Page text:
Oxallis is the scourge of every gardener in Northern California. Every fall I promise myself I will get out and pull it up as soon as the first clover shaped sprouts appear or put down ugly black plastic or news paper for mulch. I do a good job of weeding and mulching for a while, until something always happens like; rain, the flu or the ennui of winter then this yellow plague gets ahead of me.
For every flower there is a bulb growing underground sucking up nutrients that my tomatoes or lettuces will soon need. Arrrgggg I howl. Sure I could leave them however, in late July oxalis just suddenly dies off leaving me nothing but a patches of dry, dirty-yellow straw all over my yard.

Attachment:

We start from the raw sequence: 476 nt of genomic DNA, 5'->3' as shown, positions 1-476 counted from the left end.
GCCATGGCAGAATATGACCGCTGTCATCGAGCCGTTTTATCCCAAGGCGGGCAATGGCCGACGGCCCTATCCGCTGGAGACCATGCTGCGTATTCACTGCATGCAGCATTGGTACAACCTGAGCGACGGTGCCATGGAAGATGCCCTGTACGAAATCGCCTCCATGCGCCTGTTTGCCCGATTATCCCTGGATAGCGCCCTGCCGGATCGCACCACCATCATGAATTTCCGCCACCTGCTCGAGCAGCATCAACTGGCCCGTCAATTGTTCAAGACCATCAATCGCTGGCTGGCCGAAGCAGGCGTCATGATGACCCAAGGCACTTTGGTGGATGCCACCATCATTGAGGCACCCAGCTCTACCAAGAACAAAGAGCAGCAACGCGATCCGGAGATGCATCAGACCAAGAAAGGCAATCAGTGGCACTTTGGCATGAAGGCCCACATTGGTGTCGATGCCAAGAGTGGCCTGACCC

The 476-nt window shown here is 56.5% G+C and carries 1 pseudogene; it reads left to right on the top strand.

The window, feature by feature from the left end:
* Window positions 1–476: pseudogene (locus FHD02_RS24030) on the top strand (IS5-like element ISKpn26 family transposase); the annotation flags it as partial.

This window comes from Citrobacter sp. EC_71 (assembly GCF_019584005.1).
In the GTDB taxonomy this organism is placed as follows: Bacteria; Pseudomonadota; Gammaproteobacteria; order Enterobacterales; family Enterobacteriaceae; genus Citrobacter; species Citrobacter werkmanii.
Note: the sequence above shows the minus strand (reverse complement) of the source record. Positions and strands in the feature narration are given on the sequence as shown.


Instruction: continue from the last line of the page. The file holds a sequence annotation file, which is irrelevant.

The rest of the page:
There are some good things to say about sour grass, as I use to called it when I was a kid I would pick it and suck the stems for its puckrey sour juice. It is pretty and bright in the dark of winter. So lovely, in fact, that we use to let it grow until Easter to create a lot of fun and pretty hiding places for eggs.
I grew up in snow country which made outdoor egg hunts rare if not impossible, so they always seemed magical. Not like the ugly magic trick that these *&%# flowers play by come up every year when I didn’t even plant them!
This year I proclaimed “if I you can’t beat it I might as well enjoy it” and went out and photographed my sour grass. crop. Then went to town pulling up that devilish weed long before Easter.